Chronic neuropathologies of single and repetitive TBI: substrates of dementia?
Traumatic brain injury (TBI) has long been recognized to be a risk factor for dementia. This association has, however, only recently gained widespread attention through the increased awareness of 'chronic traumatic encephalopathy' (CTE) in athletes exposed to repetitive head injury. Originally termed 'dementia pugilistica' and linked to a career in boxing, descriptions of the neuropathological features of CTE include brain atrophy, cavum septum pellucidum, and amyloid-β, tau and TDP-43 pathologies, many of which might contribute to clinical syndromes of cognitive impairment. Similar chronic pathologies are also commonly found years after just a single moderate to severe TBI. However, little consensus currently exists on specific features of these post-TBI syndromes that might permit their confident clinical and/or pathological diagnosis. Moreover, the mechanisms contributing to neurodegeneration following TBI largely remain unknown. Here, we review the current literature and controversies in the study of chronic neuropathological changes after TBI.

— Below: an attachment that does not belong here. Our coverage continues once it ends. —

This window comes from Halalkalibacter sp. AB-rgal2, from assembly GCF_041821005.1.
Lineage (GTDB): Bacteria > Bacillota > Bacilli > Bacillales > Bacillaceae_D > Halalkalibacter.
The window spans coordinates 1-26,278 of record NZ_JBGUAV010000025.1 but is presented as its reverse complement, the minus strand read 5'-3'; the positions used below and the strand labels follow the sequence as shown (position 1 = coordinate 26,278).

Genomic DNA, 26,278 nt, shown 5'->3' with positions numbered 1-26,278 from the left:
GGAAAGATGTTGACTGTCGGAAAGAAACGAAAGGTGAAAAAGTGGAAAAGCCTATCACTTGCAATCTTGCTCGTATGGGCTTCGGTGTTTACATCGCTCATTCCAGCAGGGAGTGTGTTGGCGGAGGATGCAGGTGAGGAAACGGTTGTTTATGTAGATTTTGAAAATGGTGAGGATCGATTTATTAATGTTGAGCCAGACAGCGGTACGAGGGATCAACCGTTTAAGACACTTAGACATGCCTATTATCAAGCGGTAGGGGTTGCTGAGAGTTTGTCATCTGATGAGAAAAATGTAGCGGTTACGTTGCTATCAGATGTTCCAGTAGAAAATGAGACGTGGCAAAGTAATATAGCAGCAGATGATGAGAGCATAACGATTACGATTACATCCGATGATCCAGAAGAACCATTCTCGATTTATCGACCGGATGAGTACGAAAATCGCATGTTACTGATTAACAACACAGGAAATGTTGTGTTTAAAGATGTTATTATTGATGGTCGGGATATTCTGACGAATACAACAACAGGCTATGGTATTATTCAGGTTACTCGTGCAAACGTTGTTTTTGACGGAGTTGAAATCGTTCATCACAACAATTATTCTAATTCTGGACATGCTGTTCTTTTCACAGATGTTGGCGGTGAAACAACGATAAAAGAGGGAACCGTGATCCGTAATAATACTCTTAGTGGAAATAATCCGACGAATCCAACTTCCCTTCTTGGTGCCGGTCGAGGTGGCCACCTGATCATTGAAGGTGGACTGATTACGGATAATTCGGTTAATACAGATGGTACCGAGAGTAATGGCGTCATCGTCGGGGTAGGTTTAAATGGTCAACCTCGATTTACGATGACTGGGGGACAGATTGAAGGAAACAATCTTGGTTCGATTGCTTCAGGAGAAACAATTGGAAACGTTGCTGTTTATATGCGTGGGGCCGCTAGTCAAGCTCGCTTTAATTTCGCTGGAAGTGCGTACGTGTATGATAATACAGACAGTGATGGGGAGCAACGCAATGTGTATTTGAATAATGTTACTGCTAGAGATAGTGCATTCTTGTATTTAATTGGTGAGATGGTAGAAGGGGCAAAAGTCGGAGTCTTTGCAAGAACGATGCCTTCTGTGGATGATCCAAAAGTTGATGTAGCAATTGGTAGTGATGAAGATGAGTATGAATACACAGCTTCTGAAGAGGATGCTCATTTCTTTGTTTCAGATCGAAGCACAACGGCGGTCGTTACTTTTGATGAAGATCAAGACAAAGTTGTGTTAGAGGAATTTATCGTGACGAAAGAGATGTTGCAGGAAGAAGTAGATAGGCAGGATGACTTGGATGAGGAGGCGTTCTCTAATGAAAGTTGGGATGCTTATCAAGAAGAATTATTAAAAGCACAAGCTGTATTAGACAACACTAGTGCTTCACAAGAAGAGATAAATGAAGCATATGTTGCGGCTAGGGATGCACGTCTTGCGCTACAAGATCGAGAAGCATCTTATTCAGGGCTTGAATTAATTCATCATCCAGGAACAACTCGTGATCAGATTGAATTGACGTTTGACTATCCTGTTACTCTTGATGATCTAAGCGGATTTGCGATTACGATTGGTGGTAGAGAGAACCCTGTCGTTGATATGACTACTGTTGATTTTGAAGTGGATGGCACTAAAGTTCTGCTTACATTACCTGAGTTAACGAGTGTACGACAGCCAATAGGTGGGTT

Penn Center for Brain Injury and Repair and Department of Neurosurgery, Perelman School of Medicine, University of Pennsylvania, 105 Hayden Hall, 3320 Smith Walk, Philadelphia, PA 19104, USA.,
Pub Type(s)Case Reports
Research Support, N.I.H., Extramural